2013 AZTWS Chapter Awards

The Arizona Chapter recognizes outstanding accomplishments in wildlife management, both by professionals and laymen, by bestowing awards at each year’s Joint Annual Meeting (Pinetop, AZ, February 6-8, 2014). We encourage our members to nominate deserving people or organizations for the awards, and as has been the case in the past, our chapter was privileged this year to receive numerous nominations for well-deserving individuals working in the wildlife management field. Below are summaries of each award, the awardee, and the outstanding achievements for which we awarded them (in the words of the nominators, in some cases).

Doug Morrison Award

The Doug Morrison Award is given in memory of Doug Morrison, the Chapter’s former President and U.S. Forest Service Biologist. The Award exemplifies the dedicated work ethic of Morrison, and is given to an Arizona biologist in a non-supervisory position who has made significant contributions to the management and conservation of wildlife in Arizona. Contributions are in areas of wildlife research, education and training, management, or law enforcement.

The 2013 Doug Morrison Award was presented to Erika Nowak (U.S. Geological Survey and Northern Arizona University), for her substantial contributions to our understanding of Arizona’s herpetofauna, and engagement of students and the public in better under- standing, accepting, and enjoying Arizona’s wildlife resources. Erika’s current research includes work on Northern Mexican and narrow-headed gartersnakes, herp surveys at Petrified Forest National Park, and a long-term rattlesnake study at Tuzigoot National Monument. Each of these projects seeks to not only further our understanding of these lesser-known species, but also to engage the public. People from all walks of life have volunteered to assist on her projects, many of whom have never handled herps before, or are even afraid of them. Through her patience and knowledge, Erika is able to inspire interest and have her volunteers (and the public) overcome fears and misconceptions. When asked about Erika’s herpetology class at NAU, her students talk about how impossibly hard the class is, but praise Erika for the same reason.


Erika Nowak accepting the Doug Morrison Award

Professional Service Award

The Professional Service Award is given to an Arizona biologist for outstanding contributions to management and conservation of wildlife. This individual is also recognized for their professional work standards and conduct. Contributions are in the areas of wildlife research, education and training, management, conservation, or law enforcement.

The 2013 Professional Service Award was presented to two very deserving recipients this year: Carol Chambers (Northern Arizona University) and John Koprowski (University of Arizona).


Carol Chambers accepting the Professional Service Award

Carol Chambers

One of Carol’s nominators described Carol’s dedication to service as “indefatigable.” Indeed, serving as the Southwest Section TWS representative, Carol travels extensively throughout the section and works extremely hard to increase the visibility and effectiveness at the Section level of TWS. She has been instrumental in helping new student chapters get underway, while maintaining strong support for existing chapters. Carol reaches out to students, encouraging them to act and ask questions on their own while providing guidance and instruction. Carol has developed two and taught six undergraduate classes, and developed three and taught five different graduate classes. She’s been an advisor for 29 Master’s students, and three PhD students. Her students have made over 60 presentations at professional conferences. Carol is also a prolific and well-respected scientist. She has published 44 journal articles, eight conference proceedings, seven book chapters, and edited a book.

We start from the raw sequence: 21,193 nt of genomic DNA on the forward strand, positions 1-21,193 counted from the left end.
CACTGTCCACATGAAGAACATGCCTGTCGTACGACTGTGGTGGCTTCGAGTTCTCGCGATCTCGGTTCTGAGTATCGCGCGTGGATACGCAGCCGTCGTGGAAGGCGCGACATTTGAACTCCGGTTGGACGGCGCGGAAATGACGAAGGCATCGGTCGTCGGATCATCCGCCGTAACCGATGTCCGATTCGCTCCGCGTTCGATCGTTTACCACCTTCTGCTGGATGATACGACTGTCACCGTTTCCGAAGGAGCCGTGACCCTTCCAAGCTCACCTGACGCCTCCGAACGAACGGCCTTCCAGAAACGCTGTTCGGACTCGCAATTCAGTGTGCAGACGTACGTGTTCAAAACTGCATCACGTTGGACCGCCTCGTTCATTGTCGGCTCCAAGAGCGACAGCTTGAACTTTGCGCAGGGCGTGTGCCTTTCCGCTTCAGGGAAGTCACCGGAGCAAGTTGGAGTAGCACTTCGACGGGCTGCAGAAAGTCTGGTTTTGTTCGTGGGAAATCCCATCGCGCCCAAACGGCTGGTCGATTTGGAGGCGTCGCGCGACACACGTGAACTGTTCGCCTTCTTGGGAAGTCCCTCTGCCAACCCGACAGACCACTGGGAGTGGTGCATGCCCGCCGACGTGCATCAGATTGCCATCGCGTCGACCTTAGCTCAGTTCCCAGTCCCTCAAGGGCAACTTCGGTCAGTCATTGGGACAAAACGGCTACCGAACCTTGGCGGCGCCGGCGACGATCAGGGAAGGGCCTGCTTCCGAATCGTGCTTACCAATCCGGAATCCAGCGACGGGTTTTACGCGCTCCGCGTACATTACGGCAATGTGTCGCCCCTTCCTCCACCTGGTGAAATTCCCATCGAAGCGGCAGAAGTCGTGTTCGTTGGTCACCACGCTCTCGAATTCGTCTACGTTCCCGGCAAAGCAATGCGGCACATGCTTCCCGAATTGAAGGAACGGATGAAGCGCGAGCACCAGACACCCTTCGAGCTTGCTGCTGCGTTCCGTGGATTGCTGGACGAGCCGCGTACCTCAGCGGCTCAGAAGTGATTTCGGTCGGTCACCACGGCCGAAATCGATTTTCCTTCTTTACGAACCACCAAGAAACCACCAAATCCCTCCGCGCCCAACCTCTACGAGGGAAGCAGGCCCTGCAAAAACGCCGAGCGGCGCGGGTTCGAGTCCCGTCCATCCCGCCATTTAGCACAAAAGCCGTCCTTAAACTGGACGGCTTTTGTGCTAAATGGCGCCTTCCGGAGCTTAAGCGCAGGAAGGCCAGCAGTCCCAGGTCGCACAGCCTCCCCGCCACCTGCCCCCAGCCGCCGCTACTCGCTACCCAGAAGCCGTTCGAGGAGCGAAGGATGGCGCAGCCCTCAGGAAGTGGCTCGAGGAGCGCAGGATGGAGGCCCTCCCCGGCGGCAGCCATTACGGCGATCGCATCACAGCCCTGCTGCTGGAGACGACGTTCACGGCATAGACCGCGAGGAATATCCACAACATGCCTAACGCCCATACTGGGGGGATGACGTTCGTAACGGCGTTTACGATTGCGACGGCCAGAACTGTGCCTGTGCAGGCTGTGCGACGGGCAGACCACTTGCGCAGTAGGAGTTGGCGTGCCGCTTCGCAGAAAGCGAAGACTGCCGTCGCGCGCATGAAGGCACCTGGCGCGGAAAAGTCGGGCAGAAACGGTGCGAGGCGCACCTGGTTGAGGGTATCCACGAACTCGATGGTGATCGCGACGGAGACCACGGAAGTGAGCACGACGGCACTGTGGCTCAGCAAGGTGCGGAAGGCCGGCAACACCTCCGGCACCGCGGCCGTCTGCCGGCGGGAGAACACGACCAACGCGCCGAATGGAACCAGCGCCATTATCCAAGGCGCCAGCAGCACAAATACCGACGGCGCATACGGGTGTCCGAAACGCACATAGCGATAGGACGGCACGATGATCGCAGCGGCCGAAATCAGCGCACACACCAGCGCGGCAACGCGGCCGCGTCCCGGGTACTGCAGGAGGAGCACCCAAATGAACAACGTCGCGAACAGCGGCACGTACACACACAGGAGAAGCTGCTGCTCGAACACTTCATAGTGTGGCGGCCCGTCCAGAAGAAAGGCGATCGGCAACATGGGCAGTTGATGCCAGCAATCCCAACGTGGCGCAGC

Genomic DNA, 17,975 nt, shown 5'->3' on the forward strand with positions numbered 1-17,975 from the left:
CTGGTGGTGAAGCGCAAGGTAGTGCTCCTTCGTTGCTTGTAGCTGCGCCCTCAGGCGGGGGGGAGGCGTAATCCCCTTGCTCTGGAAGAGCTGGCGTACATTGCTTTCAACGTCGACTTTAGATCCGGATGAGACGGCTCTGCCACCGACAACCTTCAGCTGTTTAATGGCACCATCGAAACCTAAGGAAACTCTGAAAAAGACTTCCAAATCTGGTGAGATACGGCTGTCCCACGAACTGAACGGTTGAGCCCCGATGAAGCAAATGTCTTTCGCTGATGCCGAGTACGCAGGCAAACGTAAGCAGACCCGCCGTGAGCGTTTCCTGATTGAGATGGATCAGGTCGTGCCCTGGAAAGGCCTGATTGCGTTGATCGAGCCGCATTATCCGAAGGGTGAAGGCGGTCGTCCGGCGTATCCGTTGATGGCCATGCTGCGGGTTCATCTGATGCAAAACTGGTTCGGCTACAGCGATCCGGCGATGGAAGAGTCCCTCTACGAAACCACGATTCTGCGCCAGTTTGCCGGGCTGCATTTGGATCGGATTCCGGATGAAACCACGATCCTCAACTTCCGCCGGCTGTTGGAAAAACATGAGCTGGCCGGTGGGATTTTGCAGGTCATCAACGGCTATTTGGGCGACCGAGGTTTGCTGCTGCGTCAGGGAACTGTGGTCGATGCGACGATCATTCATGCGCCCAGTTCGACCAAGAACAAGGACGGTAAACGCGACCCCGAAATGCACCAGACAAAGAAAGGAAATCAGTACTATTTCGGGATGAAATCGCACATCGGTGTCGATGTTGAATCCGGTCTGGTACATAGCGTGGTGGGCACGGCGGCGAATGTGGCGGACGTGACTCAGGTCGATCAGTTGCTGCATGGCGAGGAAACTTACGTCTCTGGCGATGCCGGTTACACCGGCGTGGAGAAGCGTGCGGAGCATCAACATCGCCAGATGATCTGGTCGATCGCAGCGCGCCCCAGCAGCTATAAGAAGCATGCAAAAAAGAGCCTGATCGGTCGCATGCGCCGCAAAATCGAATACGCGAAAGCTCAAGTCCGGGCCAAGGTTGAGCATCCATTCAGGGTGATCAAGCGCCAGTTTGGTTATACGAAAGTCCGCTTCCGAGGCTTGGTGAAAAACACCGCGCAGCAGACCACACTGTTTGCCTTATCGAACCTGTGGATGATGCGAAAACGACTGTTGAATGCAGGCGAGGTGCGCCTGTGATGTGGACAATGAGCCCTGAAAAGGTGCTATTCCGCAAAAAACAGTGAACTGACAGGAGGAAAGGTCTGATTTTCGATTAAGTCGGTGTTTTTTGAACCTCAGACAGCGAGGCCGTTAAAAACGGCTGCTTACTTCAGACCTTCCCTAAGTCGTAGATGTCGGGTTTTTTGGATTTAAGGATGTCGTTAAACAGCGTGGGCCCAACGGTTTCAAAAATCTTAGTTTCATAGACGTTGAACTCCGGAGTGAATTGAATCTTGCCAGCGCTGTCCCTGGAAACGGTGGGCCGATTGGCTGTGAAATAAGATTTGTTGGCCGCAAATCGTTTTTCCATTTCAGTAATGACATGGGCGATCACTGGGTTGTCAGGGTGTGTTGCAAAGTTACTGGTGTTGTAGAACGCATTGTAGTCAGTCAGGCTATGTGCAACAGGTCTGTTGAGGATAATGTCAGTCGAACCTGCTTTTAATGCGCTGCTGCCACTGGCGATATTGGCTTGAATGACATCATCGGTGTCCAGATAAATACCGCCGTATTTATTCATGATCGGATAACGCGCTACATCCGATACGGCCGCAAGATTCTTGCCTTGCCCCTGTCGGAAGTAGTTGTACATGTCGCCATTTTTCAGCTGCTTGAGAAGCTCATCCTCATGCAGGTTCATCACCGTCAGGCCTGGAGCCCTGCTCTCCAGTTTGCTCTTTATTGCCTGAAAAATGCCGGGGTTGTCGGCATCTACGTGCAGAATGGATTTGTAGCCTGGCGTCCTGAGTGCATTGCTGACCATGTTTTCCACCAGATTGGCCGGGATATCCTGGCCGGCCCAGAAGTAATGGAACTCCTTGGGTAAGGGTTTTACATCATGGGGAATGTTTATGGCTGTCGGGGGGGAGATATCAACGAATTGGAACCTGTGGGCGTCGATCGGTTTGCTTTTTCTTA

John Koprowski

As Director of the Mt. Graham Biological Programs for the University of Arizona, John has taken the Mt. Graham Red Squirrel Monitoring Program from an adequate monitoring project to an outstanding monitoring and research program, ensuring that the research is coordinated with state and fed- eral agencies, the university, and the public, while also ensuring compliance with state and federal laws. John has also served as Director of the Desert Southwest Cooperative Eco- system Studies Unit, where he executed and provided collaborative research, education, and technical assistance addressing desert ecosystem resource issues at local, regional, na- tional, and international levels on over 100 federally funded projects throughout 5 US states and northwestern Mexico.


John Koprowski accepting the Professional Service Award

Internationally, John has been an invited lecturer in China and Japan, and co-taught a 3-week field course on desert ecology to Mongolian students in the Greater Gobi Desert. John is also a nationally recognized expert on squirrels. He has served as a technical editor or co-author of three books and is working on another one; co-authored 14 book chapters; close to 100 peer reviewed journal articles, proceedings, and technical reports; and has 17 technical articles in progress. He accomplishes all this while also teaching and advising several masters and PhD graduate students. John has been active in AZTWS, and is a strong supporter of student involvement in TWS at both the National and local level.

Wildlife Habitat Relationship (WILDHARE) Award

The WILDHARE Award is given to a professional wildlife biologist in Arizona for their contribution to understanding or applying habitat principles to management of an animal species or group of species. We awarded two well-deserving 2013 WILDHARE recipients: Scott Sprague and Jeff Gagnon (both with the Arizona Game and Fish Department’s Highways Research Program).

Scott Sprague

Scott has worked extensively on a broad range of wildlife connectivity and habitat projects and research, including elk and pronghorn movements near high-traffic highways, and highway permeability assessments along Interstate 17, and Highways 89 and 260. This significant and important research focuses on maintaining habitat, habitat connectivity, and the health of wildlife populations. His dedication to his research is accompanied by his passion for engaging people in conservation. Scott works hard to inform and engage the public, including people of all ages, about the importance of maintaining wildlife connectivity across highways, and the challenges that transportation infrastructure can pose for wildlife. He regularly provides presentations for children, government bodies, and conservation organizations.